The Certified Financial Planner Board of Standards, a US body which oversees the awarding of the CFP mark to financial planners and other professionals in that country, is proposing to extend the concept of “fiduciary duty” to its code of ethics and standards of conduct.
If the comments the CFP Board of Standards receives are favourable and it goes ahead with the changes, it will be seen as a major reinforcement, in the US at least, of the idea that advisers should be required to put their clients’ best interests first when recommending investment, savings and retirement products.
It is said to be the first time the CFP Board has revised the standards by which its approximately 77,000 US members are obliged to adhere since 2009.
Currently in the US, “registered investment advisers” (RIAs) are legally obliged to put their clients’ interests first, and have been held to this “fiduciary standard” since 1940. Until recently, though, those in the business of marketing retirement and insurance products, since as insurance brokers, have been required only to meet a lesser “suitability standard”.
Obama-era legislation extending the fiduciary rule to such brokers came into force earlier this month, but President Obama’s successor, Donald Trump, has called for a review of the legislation, and as the New York Times noted in an editorial last month, it’s unlikely to be enforced, meaning that US retirement investors in effect “aren’t safe yet”.
‘Solely in the client’s best interest’
In an outline of its proposal to revise its Standards of Professional Conduct on its website, the CFP Board explains that its draft proposal represents “a significant revision” to its standards, and would effectively “broaden] the application of the fiduciary standard for CFP® professionals – effectively requiring CFP® professionals to put a client’s interest first at all times”, while at the same time “enhancing and updating standards related to financial planning”.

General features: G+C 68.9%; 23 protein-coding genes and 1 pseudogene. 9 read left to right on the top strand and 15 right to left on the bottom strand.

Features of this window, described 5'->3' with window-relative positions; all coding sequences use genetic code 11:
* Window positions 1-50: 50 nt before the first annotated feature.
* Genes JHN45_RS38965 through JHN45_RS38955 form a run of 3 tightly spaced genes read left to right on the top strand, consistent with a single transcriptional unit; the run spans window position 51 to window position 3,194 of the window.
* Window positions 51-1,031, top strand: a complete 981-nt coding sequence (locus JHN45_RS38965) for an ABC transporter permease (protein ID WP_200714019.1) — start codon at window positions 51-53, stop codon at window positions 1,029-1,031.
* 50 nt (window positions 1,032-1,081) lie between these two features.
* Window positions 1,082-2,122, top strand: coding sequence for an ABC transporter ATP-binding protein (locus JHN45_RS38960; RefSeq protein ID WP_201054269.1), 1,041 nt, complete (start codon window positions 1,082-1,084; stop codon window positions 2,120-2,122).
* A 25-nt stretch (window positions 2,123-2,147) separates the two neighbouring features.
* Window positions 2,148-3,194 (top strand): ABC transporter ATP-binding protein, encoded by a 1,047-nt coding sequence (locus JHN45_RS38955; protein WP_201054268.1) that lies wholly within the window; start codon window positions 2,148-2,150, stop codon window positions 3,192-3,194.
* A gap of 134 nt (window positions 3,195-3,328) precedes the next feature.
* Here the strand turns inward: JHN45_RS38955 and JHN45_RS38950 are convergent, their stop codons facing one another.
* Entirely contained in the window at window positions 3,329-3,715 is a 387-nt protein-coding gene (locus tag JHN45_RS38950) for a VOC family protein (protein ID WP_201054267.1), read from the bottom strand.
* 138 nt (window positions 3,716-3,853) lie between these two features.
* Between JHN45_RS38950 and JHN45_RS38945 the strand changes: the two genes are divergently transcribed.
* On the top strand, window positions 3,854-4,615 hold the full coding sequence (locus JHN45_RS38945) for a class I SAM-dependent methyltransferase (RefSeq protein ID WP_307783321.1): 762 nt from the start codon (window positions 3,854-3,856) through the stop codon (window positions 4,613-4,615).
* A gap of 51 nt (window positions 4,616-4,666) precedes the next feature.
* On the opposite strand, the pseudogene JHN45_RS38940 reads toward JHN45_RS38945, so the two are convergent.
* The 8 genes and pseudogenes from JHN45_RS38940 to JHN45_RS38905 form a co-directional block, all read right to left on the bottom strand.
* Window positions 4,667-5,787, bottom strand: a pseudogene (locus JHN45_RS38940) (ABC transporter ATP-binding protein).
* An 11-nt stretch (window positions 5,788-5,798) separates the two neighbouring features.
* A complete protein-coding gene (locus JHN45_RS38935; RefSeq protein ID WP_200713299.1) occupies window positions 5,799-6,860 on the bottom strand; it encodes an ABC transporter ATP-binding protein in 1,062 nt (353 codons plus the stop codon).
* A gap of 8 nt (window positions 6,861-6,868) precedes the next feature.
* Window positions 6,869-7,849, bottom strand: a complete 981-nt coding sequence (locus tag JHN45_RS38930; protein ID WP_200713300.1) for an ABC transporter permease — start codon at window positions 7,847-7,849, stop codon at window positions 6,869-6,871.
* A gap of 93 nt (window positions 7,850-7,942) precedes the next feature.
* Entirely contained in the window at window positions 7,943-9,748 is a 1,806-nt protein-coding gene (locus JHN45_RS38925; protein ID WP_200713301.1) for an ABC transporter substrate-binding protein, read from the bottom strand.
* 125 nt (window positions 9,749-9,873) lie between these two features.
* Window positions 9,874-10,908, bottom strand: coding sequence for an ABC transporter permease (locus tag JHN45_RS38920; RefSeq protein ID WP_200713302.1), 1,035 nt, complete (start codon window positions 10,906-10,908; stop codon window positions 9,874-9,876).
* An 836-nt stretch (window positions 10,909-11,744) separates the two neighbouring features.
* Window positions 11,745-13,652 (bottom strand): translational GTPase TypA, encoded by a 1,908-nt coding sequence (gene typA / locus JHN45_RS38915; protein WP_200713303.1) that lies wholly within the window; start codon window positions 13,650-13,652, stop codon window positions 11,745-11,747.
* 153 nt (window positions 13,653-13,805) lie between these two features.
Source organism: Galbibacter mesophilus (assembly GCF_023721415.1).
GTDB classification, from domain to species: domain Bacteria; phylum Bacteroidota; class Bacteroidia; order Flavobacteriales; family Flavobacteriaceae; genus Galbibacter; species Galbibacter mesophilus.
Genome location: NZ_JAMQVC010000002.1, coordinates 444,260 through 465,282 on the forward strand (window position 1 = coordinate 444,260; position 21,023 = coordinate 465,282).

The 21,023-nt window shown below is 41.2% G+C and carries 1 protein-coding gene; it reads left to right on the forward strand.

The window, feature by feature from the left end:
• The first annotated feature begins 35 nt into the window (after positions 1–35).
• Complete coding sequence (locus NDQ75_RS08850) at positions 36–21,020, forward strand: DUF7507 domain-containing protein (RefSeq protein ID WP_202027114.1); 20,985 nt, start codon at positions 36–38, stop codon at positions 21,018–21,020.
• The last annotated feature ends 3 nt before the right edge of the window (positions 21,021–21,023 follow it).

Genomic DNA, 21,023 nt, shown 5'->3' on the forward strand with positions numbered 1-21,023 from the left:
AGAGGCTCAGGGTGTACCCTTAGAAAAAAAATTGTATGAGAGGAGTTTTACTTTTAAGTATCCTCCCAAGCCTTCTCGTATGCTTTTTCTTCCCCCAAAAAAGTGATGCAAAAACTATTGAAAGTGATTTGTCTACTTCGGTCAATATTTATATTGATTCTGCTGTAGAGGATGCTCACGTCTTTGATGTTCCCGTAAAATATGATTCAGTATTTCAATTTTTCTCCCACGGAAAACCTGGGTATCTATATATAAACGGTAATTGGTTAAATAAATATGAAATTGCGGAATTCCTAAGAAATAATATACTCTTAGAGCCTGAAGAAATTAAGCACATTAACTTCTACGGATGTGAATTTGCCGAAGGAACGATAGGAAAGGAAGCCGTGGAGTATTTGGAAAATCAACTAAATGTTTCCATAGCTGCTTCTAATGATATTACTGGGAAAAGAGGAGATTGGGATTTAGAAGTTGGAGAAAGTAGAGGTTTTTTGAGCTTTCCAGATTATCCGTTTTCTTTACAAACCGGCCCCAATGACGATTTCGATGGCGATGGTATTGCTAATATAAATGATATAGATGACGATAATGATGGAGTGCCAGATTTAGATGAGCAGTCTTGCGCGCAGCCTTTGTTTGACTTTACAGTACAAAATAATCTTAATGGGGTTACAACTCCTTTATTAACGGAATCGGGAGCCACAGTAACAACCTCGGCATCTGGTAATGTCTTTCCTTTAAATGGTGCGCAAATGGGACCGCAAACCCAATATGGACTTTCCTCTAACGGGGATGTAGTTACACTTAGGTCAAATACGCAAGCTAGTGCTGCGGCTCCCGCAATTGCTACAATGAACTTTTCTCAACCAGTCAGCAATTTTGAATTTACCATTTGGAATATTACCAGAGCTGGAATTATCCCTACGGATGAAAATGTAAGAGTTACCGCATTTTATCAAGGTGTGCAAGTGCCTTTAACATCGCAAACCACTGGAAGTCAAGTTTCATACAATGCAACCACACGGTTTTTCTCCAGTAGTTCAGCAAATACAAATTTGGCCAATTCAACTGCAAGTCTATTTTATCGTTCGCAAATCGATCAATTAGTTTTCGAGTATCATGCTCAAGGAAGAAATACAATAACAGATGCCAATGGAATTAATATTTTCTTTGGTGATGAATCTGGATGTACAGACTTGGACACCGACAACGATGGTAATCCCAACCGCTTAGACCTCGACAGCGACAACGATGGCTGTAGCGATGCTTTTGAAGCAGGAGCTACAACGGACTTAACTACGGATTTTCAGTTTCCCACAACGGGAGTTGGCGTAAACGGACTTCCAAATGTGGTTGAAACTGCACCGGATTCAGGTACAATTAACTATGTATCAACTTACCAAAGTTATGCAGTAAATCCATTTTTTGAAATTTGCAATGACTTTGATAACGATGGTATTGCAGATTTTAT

The deadline for submitting comments is 21 August, after which, the CFP Board says, the final revised standards will be announced at an unspecified later date, along with an also-as-yet-unspecified effective date for implementation.
Early comments in the US financial media suggest that although many in the industry welcome the move, there may be some pushback to the plan, with some saying it will further encourage the current trend to recommend “passive” investment products, as the lower fees can be easier to defend if an investor’s returns prove disappointing.
To view the proposed new standards on the CFP Board of Standards’ website, comment on the proposed standards and even view a video about them, click here. The CFP Board is also planning to hold public forums next month in eight US cities “to review and discuss” the proposed revisions. A list of these cities, along with the dates, times and locations may also be found there.
The Certified Financial Planner Board of Standards is based in Washington, DC, and was founded in 1985, with the mission of “granting the CFP certification and upholding it as the recognised standard of excellence for competent and ethical personal financial planning”.